Called a "powerhouse who shares industry truths" in Upscale magazine, Dawn is a frequent  podcast guest and conference presenter who teaches platform building, proposal writing, and the best practices for securing a traditional book deal. She has served as a member of the NAACP Image Award Literary Committee, launched Publishing in Your Pajamas, a virtual conference for emerging authors and hosts, and produces Book Banter TV, an interactive streaming series about writers and their books. Her clients have include New York Times bestselling and award-winning authors, poets and podcasters. For more information see The Literary Lobbyist.

A Century Of Shared Passion: Coming To Know The Not-Known In Dialogue With The Page with Larry Sorkin

A two part workshop March 5th & March 12th - 1:00pm - 2:30pm
What extraordinary enthusiasm has sustained Charlotte Writers’ Club and its members for generations?  Clearly, writing is not solely solitary—there’s been
a collective exploration at work. This workshop will provide a deep dive into our drives and motivations, community and personal.

While each of us may see our passion for writing differently, in the first session, we'll start with one approach to this question primarily through the lens of poetry. Larry will outline the way he comes to the page with an active imagination approach to deepen themes, explore the unknown, surprises, and discoveries. We’ll also have an emphasis on specific techniques of the craft including titles, turns, and line breaks, as well as the hard to define “something” that compels us to look under the veil.

The second session will be for the participants to provide a short work of their own that exemplifies what compels their writing so we can compare approaches and learn from each other’s process.

Larry Sorkin is a some-of-the-time North Carolina poet, a part-time businessman and an occasional performer of poetry with the classical music group, The Bechtler Ensemble. He presents workshops exploring the connections between poetry and fine arts, dance, music, and depth psychology. He is a poet-in-residence at the Airy Knoll Arts Project. His poetry collection Uncomfortable Minds came out in 2021.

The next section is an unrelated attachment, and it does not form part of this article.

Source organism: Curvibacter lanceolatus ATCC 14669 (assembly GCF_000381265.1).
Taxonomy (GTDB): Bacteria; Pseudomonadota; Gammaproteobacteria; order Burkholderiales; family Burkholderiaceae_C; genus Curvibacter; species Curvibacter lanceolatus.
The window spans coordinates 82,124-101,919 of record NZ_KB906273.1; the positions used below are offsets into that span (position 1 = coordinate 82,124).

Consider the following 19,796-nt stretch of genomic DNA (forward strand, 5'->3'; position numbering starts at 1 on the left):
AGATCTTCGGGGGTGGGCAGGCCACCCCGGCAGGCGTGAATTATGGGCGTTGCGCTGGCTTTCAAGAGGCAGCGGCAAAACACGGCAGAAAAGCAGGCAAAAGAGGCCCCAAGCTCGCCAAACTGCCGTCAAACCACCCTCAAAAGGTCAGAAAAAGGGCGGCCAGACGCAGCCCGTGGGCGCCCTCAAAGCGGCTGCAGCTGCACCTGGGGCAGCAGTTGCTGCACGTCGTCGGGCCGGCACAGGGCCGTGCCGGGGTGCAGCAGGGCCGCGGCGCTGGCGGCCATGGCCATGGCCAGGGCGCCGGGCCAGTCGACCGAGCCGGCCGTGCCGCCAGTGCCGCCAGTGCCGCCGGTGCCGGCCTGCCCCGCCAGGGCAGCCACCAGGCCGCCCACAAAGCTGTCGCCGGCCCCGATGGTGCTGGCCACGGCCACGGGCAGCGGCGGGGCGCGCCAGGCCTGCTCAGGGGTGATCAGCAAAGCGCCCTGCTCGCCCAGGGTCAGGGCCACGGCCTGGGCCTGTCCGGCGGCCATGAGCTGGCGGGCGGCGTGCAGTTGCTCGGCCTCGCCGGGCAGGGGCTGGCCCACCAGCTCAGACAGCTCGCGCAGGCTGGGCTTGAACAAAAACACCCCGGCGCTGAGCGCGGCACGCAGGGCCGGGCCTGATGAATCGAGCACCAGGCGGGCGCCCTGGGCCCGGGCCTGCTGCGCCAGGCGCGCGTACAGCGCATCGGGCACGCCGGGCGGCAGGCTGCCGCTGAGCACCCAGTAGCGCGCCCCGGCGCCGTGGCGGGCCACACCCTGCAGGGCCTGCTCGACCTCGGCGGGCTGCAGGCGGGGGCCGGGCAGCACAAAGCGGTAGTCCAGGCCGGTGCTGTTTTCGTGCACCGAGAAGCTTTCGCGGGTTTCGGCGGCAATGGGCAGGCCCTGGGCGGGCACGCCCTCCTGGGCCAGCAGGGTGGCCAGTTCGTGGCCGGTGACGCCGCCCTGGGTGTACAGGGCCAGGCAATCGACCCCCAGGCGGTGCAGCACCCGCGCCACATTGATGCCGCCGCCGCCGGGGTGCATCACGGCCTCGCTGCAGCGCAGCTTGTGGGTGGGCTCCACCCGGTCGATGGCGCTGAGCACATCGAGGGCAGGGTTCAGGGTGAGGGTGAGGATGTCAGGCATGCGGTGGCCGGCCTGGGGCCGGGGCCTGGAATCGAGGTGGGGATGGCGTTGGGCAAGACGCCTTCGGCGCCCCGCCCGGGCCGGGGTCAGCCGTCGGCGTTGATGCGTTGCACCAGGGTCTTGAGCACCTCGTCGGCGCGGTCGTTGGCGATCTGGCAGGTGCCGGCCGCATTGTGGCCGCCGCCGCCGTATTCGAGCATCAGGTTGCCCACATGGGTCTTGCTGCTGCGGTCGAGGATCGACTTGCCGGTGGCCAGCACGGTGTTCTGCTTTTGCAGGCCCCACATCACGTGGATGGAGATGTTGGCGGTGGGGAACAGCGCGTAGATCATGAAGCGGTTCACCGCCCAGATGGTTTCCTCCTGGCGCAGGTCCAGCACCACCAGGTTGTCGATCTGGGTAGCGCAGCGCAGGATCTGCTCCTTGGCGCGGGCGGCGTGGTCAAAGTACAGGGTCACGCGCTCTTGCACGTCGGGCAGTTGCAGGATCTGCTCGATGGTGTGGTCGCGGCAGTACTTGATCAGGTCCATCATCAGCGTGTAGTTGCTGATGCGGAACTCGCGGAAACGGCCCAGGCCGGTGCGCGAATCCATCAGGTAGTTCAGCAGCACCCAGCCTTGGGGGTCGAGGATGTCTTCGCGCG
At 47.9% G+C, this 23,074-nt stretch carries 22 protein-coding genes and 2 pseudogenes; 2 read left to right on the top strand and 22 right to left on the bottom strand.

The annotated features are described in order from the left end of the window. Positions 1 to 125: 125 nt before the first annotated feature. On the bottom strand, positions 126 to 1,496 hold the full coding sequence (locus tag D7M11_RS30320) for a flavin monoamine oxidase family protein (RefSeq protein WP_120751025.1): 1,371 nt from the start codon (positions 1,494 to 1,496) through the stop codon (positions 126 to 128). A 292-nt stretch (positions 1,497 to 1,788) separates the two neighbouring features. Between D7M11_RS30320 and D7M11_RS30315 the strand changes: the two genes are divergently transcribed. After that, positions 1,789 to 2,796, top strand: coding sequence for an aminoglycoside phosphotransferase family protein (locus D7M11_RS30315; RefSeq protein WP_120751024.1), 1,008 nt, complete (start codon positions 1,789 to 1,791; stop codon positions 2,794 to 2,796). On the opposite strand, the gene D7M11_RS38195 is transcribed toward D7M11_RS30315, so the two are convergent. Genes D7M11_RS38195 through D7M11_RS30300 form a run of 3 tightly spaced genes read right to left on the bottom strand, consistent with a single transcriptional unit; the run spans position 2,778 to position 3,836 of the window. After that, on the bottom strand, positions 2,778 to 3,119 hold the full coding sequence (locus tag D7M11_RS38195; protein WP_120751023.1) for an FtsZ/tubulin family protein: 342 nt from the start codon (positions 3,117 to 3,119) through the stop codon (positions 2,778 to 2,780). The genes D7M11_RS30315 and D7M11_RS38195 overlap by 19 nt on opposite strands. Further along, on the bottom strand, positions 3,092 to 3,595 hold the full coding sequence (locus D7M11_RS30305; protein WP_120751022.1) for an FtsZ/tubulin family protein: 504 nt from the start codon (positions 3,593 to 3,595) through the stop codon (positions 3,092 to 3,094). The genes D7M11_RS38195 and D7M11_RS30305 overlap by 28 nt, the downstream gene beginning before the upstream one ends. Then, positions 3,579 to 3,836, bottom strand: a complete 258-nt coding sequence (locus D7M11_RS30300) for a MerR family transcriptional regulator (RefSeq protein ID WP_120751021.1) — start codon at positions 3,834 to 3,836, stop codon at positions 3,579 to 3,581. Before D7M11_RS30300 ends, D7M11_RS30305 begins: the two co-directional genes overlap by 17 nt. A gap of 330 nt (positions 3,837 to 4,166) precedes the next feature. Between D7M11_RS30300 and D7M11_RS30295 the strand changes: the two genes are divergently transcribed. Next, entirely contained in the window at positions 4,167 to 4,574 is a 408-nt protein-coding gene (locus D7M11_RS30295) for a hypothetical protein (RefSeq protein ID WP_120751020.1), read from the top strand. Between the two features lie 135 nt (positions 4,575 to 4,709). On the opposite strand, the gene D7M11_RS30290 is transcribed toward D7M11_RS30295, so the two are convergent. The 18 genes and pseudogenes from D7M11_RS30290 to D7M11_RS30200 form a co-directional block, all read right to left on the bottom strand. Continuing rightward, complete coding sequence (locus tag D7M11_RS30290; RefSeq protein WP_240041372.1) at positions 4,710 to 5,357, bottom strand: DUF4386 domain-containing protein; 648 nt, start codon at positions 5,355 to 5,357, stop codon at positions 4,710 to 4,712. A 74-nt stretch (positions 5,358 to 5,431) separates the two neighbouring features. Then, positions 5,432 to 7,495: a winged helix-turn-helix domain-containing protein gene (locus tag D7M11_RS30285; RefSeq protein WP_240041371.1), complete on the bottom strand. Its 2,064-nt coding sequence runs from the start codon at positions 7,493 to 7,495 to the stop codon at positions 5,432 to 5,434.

Poetry didn’t come to Sorkin until his forties when he fell under the infectious influence of Robert Bly. He considers it a calling to spread the passion. He often holes up on his ridgetop overlooking the Piedmont, daydreaming into the fields and onto paper.

Flash Fiction 101 Essential Elements of Very Short Stories: A Five Session Intensive with Annie Frazier Crandell
10:00 am to 1:00pm, Saturdays in January:  1/8, 1/15, 1/22, 1/29 and February 2/5, 2022.
In this generative and interactive flash fiction workshop, students will explore the art of writing distilled, compressed stories in under 1,000 words. Each week’s session will focus on specific literary craft elements and will include readings from craft books and articles. We will analyze contemporary flash fiction from anthologies and flash collection to see what makes them work. There will be weekly assigned writing prompts. Each piece of writing will receive detailed responses from the instructor along with peer feedback. In addition to Zoom we will utilize an online learning space in Canvas. Previous students have had success publishing work generated in class. 

The cost is $150.00 for CWC members, $200.00 for non-members.  

When you sign up for this master series you will receive the Zoom links in your reminder emails.

Annie Frazier lives in Asheville and works as a freelance editor and a fiction faculty member for Great Smokies Writing Program. She has previously taught for Flatiron Writers Room in Asheville and served as a fiction reader for Longleaf Review. Her fiction and poetry can be found in Appalachian Review, Paper Darts, Hypertrophic Literary, Longleaf Review, CHEAP POP, North Carolina Literary Review, and elsewhere. Learn more and read some of Annie’s published work at

This class requires a minimum enrollment to be held. Charlotte Writers' Club reserves the right to cancel the class if the minimum enrollment is not met.

November 20th, 2021 - 2:00pm - 4.30pm

Forest in the Trees: Shaping a Book of Essays or Memoir-in-Essays
A well-shaped book of essays (or a memoir-in-essays) forms a whole greater than the sum of its separate parts. In other words, the writer—and later the reader—needs to see the forest, not just the separate trees. In this workshop, we’ll explore basic shaping principles and combine our discussion with brief in-class writing prompts. You are encouraged, though not required, to bring to the workshop a list of your essays or drafts that you imagine could be part of a book of essays or a memoir-in- essays.